According to the Columbia Fire Department, there have been six dryer fires so far this year; two in the last week.
"The leading cause of dryer lint fires is failure to clean," said Battalion Chief Brad Fraizer with the Columbia Fire Department.
Most people know to clean out the filter before or after every load, but it's often the unseen vent that's the culprit.
Appliance experts say cleaning the vent is easy.
"Just take it off, and take it outside and hose it out or just vacuum it out," said Gary Ennis with Ennis Appliance Center in Columbia.
Fraizer said lint catches fire easily and will burn quickly.
"Lint is very combustible and once it heats up to a certain point, if it does catch fire or it does begin to spark, that air is going to magnify the problem," he said. "It's going to provide oxygen."
But cleaning the vent is only part of preventing a fire. Making sure you're using the right type of vent is key.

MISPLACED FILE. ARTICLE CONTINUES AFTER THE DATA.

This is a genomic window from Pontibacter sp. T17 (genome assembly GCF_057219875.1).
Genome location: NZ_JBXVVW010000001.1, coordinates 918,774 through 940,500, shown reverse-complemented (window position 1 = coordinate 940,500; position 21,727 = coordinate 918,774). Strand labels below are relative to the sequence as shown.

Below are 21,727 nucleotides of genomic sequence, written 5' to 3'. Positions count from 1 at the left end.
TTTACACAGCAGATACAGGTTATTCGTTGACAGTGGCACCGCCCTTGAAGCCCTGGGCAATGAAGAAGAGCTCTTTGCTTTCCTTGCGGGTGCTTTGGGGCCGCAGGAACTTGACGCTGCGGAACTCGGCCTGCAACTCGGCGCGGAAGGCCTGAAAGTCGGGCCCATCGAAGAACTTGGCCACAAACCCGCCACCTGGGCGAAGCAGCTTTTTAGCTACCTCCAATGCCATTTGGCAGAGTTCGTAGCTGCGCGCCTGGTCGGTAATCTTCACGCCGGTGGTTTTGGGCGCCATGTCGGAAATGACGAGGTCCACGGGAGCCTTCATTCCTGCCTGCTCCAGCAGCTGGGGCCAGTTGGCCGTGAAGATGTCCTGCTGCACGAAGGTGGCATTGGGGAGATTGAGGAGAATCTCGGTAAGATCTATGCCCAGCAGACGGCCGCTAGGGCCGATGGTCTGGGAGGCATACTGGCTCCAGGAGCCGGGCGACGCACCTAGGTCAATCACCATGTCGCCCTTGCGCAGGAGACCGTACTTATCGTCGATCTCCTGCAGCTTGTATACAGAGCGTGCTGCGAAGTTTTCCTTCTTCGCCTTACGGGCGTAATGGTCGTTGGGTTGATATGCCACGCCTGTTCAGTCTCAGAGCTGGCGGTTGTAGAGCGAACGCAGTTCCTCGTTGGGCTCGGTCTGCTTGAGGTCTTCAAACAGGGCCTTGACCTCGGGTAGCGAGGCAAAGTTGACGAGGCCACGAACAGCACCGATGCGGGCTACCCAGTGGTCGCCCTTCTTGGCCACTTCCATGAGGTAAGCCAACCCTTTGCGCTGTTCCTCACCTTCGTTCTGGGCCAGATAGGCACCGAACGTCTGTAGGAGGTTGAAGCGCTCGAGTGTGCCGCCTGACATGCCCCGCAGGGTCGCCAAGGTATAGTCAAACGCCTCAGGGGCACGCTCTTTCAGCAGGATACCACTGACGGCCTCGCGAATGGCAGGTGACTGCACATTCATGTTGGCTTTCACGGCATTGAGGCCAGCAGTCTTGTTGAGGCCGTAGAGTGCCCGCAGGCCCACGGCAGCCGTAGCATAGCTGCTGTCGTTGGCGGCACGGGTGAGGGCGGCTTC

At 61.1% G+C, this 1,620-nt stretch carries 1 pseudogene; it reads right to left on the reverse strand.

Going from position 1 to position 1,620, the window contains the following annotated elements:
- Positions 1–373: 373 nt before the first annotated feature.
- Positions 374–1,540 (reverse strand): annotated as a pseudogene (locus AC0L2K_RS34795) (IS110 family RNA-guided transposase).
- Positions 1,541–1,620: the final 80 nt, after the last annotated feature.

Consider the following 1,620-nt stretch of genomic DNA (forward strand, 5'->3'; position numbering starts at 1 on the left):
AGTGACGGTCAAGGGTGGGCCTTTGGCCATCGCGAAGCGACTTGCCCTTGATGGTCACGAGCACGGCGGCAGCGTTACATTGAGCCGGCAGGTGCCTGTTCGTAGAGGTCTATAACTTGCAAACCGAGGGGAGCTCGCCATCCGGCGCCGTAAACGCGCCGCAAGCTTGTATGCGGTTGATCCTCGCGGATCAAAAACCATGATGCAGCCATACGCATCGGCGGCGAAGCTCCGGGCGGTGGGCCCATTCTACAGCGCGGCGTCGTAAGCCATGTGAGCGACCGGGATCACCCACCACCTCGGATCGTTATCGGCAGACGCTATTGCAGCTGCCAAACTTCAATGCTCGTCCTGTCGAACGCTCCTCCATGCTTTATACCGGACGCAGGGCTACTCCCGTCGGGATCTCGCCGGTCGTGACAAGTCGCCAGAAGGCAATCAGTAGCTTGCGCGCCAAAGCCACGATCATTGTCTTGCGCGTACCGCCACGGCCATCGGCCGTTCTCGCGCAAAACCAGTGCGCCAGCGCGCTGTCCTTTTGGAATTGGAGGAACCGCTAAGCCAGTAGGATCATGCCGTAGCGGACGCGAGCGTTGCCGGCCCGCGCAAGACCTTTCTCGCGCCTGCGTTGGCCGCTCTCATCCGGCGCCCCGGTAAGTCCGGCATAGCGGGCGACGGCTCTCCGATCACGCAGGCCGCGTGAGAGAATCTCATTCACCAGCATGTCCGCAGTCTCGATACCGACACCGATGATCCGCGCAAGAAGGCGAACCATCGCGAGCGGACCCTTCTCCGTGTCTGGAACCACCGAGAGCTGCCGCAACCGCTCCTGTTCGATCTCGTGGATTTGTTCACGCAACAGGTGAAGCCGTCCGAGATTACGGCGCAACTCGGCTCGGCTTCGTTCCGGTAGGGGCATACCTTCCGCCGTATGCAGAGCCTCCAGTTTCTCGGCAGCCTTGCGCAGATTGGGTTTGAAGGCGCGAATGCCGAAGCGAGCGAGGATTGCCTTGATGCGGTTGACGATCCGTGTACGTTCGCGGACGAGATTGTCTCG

Ennis said the aluminum foil vents and the white vinyl vents are the ones that cause problems. Lint becomes trapped more easily in these types of vents and they are more prone to start fires.
Fraizer said almost all dryers have a sticker on the back that explains what type of vent tubing is needed.
For dryer vents that are not placed on an outside wall, or are on the second story of a building, it's even more critical to check the vent because the vents are longer. Fraizer said that creates more opportunity for lent to get trapped and potentially catch fire.
According to the U.S. Federal Emergency Management Agency, clothes-dryer fires account for 15,600 structure fires, 15 deaths and 400 injuries annually.